Heading to Tokyo soon? Japan produces some of the most amazing snacks, all wonderfully packaged and mouthwateringly tasty.
Some of my favourites include the Ishiya Shiroi Koibito White Chocolate Biscuits, and Potato Farm Calbee Jaga Pokkuru.
Tip: Most popular specialty goodies can be bought from the Narita Airport or Tokyo Station – my new favourite place to get snacks.
However, if you come across artisanal shops, and the products entice you enough – GET THEM. Also note the expiry dates as many Japanese snacks are freshly produced, don’t use preservatives, and therefore have short expiry dates.
Top 10 Japanese Snacks To Get From Tokyo – Tokyo Banana, Jaga Pokkuru, Shiroi Koibito!
EVERYBODY loves Tokyo Bananas. Half of my friends who go to Tokyo will come with some kind of Tokyo Banana. (My friend Jeanie bought a luggage to contain her boxes, which shows how much it is loved.)
Shaped like a banana, soft-sponged, with a fragrant inner cream. The secret is its rather ‘natural’ banana flavour as the soft banana cream within is made from strained banana puree.
If you are lucky, there are other varieties such as the giraffe-spotted banana caramel custard cream, leopard-print chocolate banana custard, or even Castella Cakes!
Calbee Jaga Pokkuru
These Potato Farm fries are easily my favourite snacks from Hokkaido, and I would always lug back boxes whenever I come back from Japan. This is my watch-TV, feeling-stressed snack.
The Calbee Jaga Pokkuru fries-like chips are made using choice Hokkaido potatoes which are cut without peeling to retain the flavour of the skin, then added with roasted salt produced at Lake Saroma. VERY addictive, crispy and light. You can almost taste those real potato flavours. Comes in convenient packs of 10.
Note: Sometimes they are so popular, the airport gets wiped out of stock. Truly.
Shiroi Koibito 白い恋人
These white chocolate European style cookies are better known as “White Lover” or 白い恋人, one of Hokkaido’s best known and hottest selling snacks since 1976.
If you have yet to try them, it is light Hokkaido butter biscuits with premium white chocolate sandwiched in between, tasting elegantly delicious. There are imitation brands around, but none are as good as this.
Oooooo… this is rich (and best to go with tea). Tri-layer chocolate cookie sandwich, baked crispy, made using high quality cocoa and cacao from France.
The surface is patterned into waves so that the flavour can spread into mouth, and the langue de chat is layered using special made chocolate pillars.
Kamakura Hangetu (Half Moon)
The outer layer taste reminds me of love-letters. This contains a thin wheat layered cracker with a motif of a rabbit in a moon, cream sandwiched in between.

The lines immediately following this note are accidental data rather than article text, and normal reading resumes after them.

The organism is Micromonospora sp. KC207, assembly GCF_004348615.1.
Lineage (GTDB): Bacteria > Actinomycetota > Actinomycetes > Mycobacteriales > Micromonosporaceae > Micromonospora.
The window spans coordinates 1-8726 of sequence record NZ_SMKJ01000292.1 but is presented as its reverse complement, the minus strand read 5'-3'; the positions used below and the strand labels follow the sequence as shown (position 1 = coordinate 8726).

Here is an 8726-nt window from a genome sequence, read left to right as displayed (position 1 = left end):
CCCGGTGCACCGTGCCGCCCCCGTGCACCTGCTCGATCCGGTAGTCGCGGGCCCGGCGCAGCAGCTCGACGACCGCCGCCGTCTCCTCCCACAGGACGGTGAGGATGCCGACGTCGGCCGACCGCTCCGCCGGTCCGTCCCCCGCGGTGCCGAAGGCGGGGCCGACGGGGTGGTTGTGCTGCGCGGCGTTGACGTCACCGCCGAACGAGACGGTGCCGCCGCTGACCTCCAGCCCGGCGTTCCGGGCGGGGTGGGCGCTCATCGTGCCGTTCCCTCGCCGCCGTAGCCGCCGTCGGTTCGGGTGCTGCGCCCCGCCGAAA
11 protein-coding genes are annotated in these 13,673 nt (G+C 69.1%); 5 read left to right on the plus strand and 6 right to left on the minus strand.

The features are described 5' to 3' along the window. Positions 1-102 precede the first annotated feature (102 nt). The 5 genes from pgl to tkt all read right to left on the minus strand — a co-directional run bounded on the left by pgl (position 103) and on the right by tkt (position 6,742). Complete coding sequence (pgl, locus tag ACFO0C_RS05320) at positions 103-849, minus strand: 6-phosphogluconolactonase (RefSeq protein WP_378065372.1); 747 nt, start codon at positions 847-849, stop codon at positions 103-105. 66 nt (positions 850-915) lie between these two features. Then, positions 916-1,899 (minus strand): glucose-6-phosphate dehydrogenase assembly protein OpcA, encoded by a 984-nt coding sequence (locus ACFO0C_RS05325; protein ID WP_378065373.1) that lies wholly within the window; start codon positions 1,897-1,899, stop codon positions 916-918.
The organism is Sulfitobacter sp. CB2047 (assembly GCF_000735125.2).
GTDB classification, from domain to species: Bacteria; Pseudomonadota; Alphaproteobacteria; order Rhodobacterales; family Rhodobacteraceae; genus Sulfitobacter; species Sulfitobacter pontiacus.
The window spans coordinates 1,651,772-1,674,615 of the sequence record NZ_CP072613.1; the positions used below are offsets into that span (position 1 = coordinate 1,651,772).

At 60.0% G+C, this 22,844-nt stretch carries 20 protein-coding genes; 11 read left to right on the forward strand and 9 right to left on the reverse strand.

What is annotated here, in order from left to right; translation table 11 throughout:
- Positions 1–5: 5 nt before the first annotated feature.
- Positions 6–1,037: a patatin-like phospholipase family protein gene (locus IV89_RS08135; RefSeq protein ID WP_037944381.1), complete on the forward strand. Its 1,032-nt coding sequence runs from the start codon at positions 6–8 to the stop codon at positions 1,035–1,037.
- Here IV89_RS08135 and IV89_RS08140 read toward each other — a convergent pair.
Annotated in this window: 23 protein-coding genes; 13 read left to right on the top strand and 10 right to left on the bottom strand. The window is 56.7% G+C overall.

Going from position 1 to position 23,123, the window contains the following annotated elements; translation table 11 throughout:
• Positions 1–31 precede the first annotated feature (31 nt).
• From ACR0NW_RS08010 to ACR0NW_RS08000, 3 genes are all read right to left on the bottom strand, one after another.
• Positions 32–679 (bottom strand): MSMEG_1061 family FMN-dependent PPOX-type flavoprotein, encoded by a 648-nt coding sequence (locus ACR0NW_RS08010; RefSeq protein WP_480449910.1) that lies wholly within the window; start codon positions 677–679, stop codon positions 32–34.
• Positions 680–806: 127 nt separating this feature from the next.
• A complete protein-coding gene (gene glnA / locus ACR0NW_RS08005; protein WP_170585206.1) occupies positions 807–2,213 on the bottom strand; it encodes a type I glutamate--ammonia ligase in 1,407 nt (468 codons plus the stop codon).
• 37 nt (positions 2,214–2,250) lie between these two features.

There are flavours of the original bean cream, maccha cream and saesame cream. (I would put them in the fridge before consumption so that the light cream tastes cold.)
Hiyoko, Hiyoko… This adorable chick-shaped snack which was originally created in Kyushu in 1912 got really popular, because it was not often you get a three-dimensional snack shaped like a cute animal.
The pastry shell wraps sweet lima bean paste with a consistency similar to egg yolks. Not my favourite, as I thought the pastry could be softer. Reminds me of eating moon-cakes.
This is the best shrimp cracker ever. Yukari which means “ties and relationships” has the symbolism “linking people, meeting others”.
Each Yukari cracker contains 7 shrimp and is baked thoroughly using the original double-baking method developed during the Edo Era. BUT, I don’t see them at the airport often enough. Takashimaya (both Tokyo and Singapore’s) should carry them, usually at the basement food kiosks.
The Kaminarimon gate of Asakusa temple is one of my favourite photo taking spot in Tokyo for its giant red lanterns set against the blue skies. As you walk along the food streets of Asakusa, you should notice Ningyoyaki being sold, small cakes made from cooking batter of flour, eggs and sugar in an iron mould, filled with sweet red bean paste.
The cakes come in the form of fish, shichifukujin which symbolise good luck, or the lanterns of Kaminarimon gates.
“Baumkuchen” is actually a German word which means “Tree cake” as the characteristic rings that appear when sliced resemble tree rings.
There are many varieties available, or you can get the Tokyo Banana Kuchen Moist – three layered cake of banana, chocolate banana and chocolate flavours. 9 pieces in a box. It is called “moist” for a reason.
Kit Kat in Japan has hundreds of unusual and innovative special edition, tasting different from anywhere in the world, because the Japanese are experimental.
You may find even flavours like Purple Potato, Cinnamon Cookie, European Cheese, Bean Cake and Wasabi, though the common ones at the airport include Uji Matcha (green tea), Waichigo (strawberry), Sakura Matcha (cherry blossom green tea), Hokkaido Azuki (azuki bean) and Rum Raisin Kit Kat.